The end results may not have been great for Ferrucci, but he introduced himself to the IndyCar paddock in a timely fashion as it was before his F2 antics and at a track known for really testing drivers so crashes were almost expected.
The same couldn’t be said three weeks later when former Force India development driver Celis Jr made his IndyCar debut.
The Mexican had claimed his first single-seater racing win on the way to third in the Formula V8 3.5 points the year before and felt ready to go straight into IndyCar at the start of 2018. However, he was quick to realise he wasn’t as prepared as he thought – and nor was the Juncos Racing team he was going to sign with as it had only one series start to its name.
So instead Celis headed to Indy Lights to get an idea of the American circuits as well as the Latin American setup of the Juncos team he had last tested for in 2013 in its Pro Mazda car.
However, Celis was absent from Indy Lights’ St. Petersburg season opener and instead debuted at Barber. He was the last-placed finisher in both races and didn’t return for the Indianapolis rounds as he asked Juncos for an IndyCar seat instead.
The IndyCar debut came at Road America, and Celis didn’t embarrass himself in FP1 as Juncos’s sole driver. However, he only got three laps in during FP2 after pushing too hard at turn 13 and crashing in a way that ripped off his rear wing and damaged the car’s suspension. He was slowest in qualifying, and in a caution-free 55-lap race on IndyCar’s longest circuit, he picked up early front wing damage and was then lapped on pace. He returned for Portland but hasn’t been seen since.
RC Enerson USA 19y/o
2016: Racing in Indy Lights (111 points) IndyCar debut: 19th at Mid-Ohio
Enerson was no stranger to big career jumps by the time he reached IndyCar, having gone from USF2000 straight to Indy Lights and been a winner in his rookie season with Schmidt Peterson Motorsports.
His sophomore campaign with SPM wasn’t quite as rewarding, and after one podium in the opening eight races, he stopped his season to instead search for sponsors to fund a step up to IndyCar the next year. A month later, he was announced by Dale Coyne as one of its drivers for the Indy 200 at Mid-Ohio after doing a one-day private test at the circuit with the team.
Fairly promptly, SPM sued Enerson and his father for breach of contract given he was still signed to the Indy Lights team and had declared no interest in solving the matter outside of court.
That didn’t stop Enerson from making his IndyCar debut, and he adapted quickly to the high-downforce machinery. Across the three practice sessions he was 15th fastest, a few tenths of a second up on team-mate Conor Daly who was new to the undulating circuit. He also qualified ahead of him and ran as high as sixth before his second pitstop, but he was lapped shortly after due to his car not starting again while in the pitlane. That setback seemed to motivate him to go on a charge in the race’s second half, consistently being one of the quickest and taking back one of the laps he lost to finish a once-lapped 19th.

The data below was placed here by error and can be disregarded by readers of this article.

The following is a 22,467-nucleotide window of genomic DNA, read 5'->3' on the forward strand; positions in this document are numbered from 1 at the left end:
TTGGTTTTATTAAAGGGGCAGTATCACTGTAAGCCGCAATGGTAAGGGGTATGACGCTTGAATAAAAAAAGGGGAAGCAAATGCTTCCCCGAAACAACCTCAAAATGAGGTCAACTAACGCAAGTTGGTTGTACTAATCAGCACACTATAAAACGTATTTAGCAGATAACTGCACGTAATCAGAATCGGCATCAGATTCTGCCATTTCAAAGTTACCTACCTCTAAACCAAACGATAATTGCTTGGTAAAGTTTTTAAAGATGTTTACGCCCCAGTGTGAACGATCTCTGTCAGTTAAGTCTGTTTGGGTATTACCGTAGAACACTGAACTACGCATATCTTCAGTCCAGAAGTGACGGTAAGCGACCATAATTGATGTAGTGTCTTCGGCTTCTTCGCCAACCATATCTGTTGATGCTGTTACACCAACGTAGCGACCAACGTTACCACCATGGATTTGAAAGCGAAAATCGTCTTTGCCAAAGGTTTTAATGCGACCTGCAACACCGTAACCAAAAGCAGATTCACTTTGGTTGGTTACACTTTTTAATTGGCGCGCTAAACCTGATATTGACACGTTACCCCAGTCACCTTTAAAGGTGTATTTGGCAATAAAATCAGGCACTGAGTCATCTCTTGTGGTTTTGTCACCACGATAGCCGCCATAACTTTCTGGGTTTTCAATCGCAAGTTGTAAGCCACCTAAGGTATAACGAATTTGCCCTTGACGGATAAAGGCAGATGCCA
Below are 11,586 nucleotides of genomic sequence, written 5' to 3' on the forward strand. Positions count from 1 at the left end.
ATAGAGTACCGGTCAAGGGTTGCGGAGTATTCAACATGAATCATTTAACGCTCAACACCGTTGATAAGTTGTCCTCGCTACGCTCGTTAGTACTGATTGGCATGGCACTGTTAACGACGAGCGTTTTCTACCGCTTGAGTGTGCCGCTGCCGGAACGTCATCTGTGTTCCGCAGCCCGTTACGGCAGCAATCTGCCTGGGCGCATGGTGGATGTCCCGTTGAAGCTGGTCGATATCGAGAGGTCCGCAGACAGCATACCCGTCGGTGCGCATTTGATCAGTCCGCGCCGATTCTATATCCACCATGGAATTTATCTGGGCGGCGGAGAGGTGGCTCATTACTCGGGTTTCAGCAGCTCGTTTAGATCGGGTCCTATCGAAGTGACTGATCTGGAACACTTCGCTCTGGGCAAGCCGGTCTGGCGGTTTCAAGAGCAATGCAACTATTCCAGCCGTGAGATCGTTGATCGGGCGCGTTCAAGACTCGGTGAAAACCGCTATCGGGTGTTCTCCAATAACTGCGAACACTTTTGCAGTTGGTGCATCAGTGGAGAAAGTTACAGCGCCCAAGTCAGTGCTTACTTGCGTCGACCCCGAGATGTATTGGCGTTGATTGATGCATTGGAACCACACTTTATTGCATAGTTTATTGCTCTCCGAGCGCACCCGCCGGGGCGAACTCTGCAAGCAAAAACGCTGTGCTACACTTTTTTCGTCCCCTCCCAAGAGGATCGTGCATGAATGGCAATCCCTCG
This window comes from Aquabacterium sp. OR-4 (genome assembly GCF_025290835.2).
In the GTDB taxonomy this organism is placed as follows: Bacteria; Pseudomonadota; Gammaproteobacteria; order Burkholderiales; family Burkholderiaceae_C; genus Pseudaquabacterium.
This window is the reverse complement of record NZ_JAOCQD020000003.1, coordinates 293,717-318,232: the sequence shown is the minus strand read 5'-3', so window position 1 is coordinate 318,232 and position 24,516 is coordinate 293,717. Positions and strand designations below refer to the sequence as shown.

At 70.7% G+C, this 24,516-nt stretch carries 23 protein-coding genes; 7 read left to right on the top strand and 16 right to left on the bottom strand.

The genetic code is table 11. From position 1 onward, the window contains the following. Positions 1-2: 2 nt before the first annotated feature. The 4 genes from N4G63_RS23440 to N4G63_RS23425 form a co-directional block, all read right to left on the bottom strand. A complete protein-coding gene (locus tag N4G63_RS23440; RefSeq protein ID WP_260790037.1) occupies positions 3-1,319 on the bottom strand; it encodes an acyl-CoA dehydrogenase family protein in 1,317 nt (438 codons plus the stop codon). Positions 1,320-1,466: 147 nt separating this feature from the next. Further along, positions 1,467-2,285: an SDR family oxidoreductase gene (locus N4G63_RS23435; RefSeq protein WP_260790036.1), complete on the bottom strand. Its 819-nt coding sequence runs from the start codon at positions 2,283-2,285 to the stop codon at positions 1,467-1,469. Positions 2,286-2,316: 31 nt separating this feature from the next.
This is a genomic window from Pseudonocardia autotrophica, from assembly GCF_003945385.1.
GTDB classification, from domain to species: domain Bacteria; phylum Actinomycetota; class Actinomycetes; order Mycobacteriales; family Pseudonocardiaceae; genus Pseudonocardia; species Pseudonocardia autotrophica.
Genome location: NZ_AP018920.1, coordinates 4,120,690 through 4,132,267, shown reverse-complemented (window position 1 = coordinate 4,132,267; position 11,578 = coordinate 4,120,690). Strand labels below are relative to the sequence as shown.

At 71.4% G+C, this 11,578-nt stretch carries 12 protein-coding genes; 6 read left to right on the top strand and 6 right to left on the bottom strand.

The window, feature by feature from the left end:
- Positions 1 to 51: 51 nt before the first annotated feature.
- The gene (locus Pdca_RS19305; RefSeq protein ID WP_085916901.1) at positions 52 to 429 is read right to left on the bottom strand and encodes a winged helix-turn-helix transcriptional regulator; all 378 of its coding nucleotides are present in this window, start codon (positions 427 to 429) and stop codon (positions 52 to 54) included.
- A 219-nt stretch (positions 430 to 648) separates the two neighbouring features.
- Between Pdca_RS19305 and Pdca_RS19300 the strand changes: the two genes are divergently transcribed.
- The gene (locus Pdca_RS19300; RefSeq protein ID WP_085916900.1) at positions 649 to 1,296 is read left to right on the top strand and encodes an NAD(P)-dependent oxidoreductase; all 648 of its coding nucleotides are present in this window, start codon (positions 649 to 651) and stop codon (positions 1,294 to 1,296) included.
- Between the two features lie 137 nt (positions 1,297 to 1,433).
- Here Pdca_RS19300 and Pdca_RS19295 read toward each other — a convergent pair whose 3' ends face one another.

Dale Coyne thought he was a safe enough pair of hands after that to put him back in the car for the remaining non-oval races and Enerson finished ninth and 19th in those two starts.
A good impression on track wasn’t enough though, and he’d burned his chance to really return to Indy Lights, so Enerson spent most of the next four years on the sidelines when it came to top-line racing opportunities as he established himself as an instructor at the Lucas Oil School of Racing. He made his IndyCar return at Mid-Ohio with Carlin in 2019, failed to qualify for this year’s Indianapolis 500 with newcomer Top Gun Racing and is now preparing for his debut in the NASCAR Cup series.
Conor Daly USA 21y/o
2013: Racing in GP2 (2pts), GP3 (1 podium, 21pts) IndyCar debut: 22nd in Indy 500 Junior return: GP3 (1 win, 1 pole, 4 podiums, 105pts), Indy Lights (1 podium, 35pts)
Daly is the son of former F1 and IndyCar racer Derek, who later became a broadcaster for IndyCar coverage, so his name was well known long before he even got near racing in the series himself.
He carved his way up the Road to Indy as a youngster, taking the Indy Pro 2000 title in 2010 and then winning on his third start in Indy Lights the year after at Long Beach. He actually turned up to Long Beach late due to GP3 testing in Spain, and soon switched his focus primarily to his maiden European racing campaign.
Daly came a distant 17th in the points, but on his Indy Lights return later in the year earned a pole position. For 2012 he would race solely in Europe, and a switch to ART Grand Prix led to early success as a win came in the second race of the season. That increased expectations that he couldn’t deliver on, and it wasn’t until his third campaign did he piece things together.